The certificate associated with the Digital Signature has not been trusted on the computer viewing the Forensic Note. This is expected when first viewing a Forensic Note on a computer for the first time. For steps on how to trust the Digital Certificate associated with the Digital Signature, go to How to Trust Digital Signing Certificate.
Forensic Notes are timestamped by DigiStamp, an independent & trusted Timestamping Authority (TSA). DigiStamps’ Timestamp Certificate (.p7s extension file) is used to verify the date and time of your Forensic Note if the validity of the Forensic Note is ever questioned.
The instructions within this article are provided to validate a Forensic Note with the generated Timestamp Certificate. However, validation via timestamp should only occur if the validity of the Forensic Note is questioned as the steps below are more complex than using the Forensic Notes Proprietary Validation Tool.
1. Open the Forensic Note ZIP Archive (.zip) that you downloaded from your account
2. Locate the Forensic Note and Timestamp Certificate
3. Extract files from ZIP Archive into a regular folder
4. Go to: DigiStamp Timestamp Verification Tool
5. Drag & Drop the files into the DigiStamp Timestamp Verification application or press the “Choose Files” button to select your files from within File Explorer.
NOTE: Your personal information is not uploaded to the DigiStamp server.
~ Screen capture from DigiStamp site shown above (“Click to show instruction” clicked)
The following display confirms that the timestamp matches the Forensic Note. The date & time saved within the Timestamp Certificate is displayed within the DigiStamp confirmation application.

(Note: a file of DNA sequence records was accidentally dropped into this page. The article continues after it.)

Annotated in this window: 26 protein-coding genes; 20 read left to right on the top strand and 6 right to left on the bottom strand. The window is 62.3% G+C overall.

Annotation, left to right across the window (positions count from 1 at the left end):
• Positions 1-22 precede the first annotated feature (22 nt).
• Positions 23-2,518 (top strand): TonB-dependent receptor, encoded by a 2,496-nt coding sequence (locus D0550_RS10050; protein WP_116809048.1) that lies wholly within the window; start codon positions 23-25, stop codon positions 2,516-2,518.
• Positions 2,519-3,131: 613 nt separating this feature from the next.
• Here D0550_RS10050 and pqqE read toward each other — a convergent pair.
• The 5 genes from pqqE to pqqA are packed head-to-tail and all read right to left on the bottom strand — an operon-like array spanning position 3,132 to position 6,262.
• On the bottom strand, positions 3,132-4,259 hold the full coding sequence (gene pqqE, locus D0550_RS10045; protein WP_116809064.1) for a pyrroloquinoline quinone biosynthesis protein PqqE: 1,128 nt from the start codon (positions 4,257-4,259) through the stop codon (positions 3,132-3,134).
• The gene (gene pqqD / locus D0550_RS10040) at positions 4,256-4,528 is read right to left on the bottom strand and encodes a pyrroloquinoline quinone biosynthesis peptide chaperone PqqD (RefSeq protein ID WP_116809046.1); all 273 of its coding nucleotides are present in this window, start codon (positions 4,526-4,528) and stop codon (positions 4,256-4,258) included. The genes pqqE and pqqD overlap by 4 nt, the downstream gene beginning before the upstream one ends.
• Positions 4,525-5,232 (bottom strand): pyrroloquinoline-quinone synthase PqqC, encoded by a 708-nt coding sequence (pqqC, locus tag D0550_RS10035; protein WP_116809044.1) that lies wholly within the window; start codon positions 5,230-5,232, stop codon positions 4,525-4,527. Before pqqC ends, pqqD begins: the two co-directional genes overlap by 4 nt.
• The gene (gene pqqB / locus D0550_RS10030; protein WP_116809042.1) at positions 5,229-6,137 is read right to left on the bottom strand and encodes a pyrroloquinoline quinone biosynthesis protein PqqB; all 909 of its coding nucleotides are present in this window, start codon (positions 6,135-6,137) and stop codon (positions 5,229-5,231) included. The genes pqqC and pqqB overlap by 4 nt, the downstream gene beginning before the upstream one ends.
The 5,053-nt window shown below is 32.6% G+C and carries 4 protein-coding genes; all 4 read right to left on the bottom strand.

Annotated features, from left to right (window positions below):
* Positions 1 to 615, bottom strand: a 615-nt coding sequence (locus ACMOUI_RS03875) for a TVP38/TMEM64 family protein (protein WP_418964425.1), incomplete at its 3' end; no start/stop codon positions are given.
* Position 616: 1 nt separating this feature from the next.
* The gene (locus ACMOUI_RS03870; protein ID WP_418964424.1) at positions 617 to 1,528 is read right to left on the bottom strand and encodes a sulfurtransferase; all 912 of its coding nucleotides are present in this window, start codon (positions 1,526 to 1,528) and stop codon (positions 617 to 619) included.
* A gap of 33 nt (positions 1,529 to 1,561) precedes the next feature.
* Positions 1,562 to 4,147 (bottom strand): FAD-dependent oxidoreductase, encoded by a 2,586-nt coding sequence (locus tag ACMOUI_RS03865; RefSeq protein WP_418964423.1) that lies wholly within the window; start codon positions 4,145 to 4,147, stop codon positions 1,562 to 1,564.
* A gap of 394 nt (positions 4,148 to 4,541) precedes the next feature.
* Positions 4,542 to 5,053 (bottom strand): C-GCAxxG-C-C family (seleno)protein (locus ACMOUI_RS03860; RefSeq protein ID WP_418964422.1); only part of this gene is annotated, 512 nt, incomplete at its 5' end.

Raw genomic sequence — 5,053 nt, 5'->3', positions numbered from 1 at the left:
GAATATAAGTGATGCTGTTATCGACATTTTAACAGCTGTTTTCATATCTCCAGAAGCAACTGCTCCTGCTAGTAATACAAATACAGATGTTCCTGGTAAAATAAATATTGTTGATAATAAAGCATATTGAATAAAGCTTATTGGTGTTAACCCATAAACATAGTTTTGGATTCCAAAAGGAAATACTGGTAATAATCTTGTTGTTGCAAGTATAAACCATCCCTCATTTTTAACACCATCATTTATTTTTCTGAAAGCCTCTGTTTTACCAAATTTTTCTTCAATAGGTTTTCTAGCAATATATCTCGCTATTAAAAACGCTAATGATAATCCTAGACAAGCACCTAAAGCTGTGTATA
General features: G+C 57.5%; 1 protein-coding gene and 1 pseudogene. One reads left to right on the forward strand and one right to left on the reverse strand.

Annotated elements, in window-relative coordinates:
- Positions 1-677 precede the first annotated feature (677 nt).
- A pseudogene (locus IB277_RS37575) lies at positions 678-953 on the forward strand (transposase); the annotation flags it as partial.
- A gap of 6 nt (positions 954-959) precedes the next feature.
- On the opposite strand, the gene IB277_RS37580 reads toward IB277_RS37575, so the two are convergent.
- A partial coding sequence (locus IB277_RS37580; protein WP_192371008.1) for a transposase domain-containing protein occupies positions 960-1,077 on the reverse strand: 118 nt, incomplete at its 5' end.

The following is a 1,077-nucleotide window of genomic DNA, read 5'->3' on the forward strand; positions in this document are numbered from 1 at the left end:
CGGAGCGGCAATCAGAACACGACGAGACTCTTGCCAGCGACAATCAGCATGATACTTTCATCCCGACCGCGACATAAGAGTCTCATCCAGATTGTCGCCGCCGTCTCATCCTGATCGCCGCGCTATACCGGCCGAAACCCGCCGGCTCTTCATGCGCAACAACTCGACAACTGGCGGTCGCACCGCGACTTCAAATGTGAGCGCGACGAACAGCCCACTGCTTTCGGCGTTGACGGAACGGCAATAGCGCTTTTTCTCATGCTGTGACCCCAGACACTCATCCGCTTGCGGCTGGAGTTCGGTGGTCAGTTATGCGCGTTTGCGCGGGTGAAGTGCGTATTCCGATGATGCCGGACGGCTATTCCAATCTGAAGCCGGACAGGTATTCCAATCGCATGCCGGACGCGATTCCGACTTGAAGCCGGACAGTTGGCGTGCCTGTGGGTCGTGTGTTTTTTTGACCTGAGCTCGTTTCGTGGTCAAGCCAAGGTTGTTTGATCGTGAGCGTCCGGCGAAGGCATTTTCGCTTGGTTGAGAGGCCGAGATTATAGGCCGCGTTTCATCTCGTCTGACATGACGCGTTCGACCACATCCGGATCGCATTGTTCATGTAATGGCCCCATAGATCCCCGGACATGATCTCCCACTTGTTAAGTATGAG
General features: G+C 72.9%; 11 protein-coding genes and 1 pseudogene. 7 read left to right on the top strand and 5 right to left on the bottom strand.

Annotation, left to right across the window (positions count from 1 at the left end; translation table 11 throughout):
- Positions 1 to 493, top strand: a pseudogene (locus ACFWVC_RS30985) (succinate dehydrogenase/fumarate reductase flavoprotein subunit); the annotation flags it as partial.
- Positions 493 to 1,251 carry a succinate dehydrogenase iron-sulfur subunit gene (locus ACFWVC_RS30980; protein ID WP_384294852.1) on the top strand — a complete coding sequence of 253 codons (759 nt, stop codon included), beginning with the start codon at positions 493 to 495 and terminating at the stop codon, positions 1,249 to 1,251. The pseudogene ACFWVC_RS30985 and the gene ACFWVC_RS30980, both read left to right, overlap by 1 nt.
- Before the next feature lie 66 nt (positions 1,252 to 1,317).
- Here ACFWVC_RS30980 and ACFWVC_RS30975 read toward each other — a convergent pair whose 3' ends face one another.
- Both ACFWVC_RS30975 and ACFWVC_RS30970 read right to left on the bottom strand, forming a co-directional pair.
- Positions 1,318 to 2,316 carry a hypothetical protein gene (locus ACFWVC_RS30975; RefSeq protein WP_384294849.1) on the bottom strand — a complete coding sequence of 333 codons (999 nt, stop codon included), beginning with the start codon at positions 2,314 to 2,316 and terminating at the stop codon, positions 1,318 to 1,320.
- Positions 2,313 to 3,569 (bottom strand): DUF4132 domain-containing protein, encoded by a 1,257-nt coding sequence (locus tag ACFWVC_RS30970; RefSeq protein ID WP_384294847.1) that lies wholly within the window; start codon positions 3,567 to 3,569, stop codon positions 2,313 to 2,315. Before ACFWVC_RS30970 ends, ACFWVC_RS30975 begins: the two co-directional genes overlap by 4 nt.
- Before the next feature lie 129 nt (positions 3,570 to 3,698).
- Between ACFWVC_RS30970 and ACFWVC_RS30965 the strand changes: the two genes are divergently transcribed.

Changing the filename of the Forensic Note or Timestamp Certificate has no effect on the validation process.
Changing a filename does not change the contents of the file or its’ HASH value. The HASH (SHA-512) value is used to validate a file with an associated timestamp.
All dates & times stored or displayed are in UTC (Universal Time Coordinated).
UTC = GMT (Greenwich Mean Time
Technically, UTC is a time standard whereas GMT is time zone. Both are often used interchangeably and represent the same time offset.
The following shows that the Timestamp Certificate does not match the Forensic Note provided. If the filenames match but the following information is displayed, then this could be an indication that the Forensic Note has been altered in some way.
Every Forensic Note and Forensic Notebook is Digitally Signed by a Digital Signing Certificate issued by Comodo, a Certificate Authority (CA). By default, Adobe Reader / Acrobat do not have knowledge of the certificate which results in the warning “At least one signature has problems” (as shown below).
To properly validate your Forensic Notes and Forensic Notebooks, follow the steps outlined below which will add the Digital Signing Certificate to your list of Truststed Certificates. The following steps only need to be completed once on each computer viewing Forensic Notes and Notebooks.
NOTE: The following instructions are for Adobe Acrobat Reader CS. Other versions of Adobe Acrobat will have similar features and options.
1. Click on “Signature Panel”
2. Click the dropdown menu next to “Validate All”
3. Click on “Validate Signature”
4. Click the “Signature Properties…” button
The following menu shows the properties of the Digital Signature. As shown, the Forensic Note has not been modified since it was Digitally Signed.
1. Click the “Show Signer’s Certificate…” button
The following menu shows further information related to the Digital Certificate.
1. Click the “Trust” tab
The following menu shows that the associated Digital Certificate is not trusted.
1. Click the “Add to Trusted Certificates…” button
This following menu allows you to set the Trust level for the Digital Certificate associated with Forensic Notes and Notebooks. To properly validate Forensic Notes and Notebooks, you only need to ensure that the following two (2) options are selected:
1. Use this certificate as a trusted root
2. Certified documents
3. Click “Ok” to save changes
Now that the Digital Certificate is trusted within Adobe Reader/Acrobat, the Forensic Note or Notebook must be re-validated as it will continue to show errors until completed.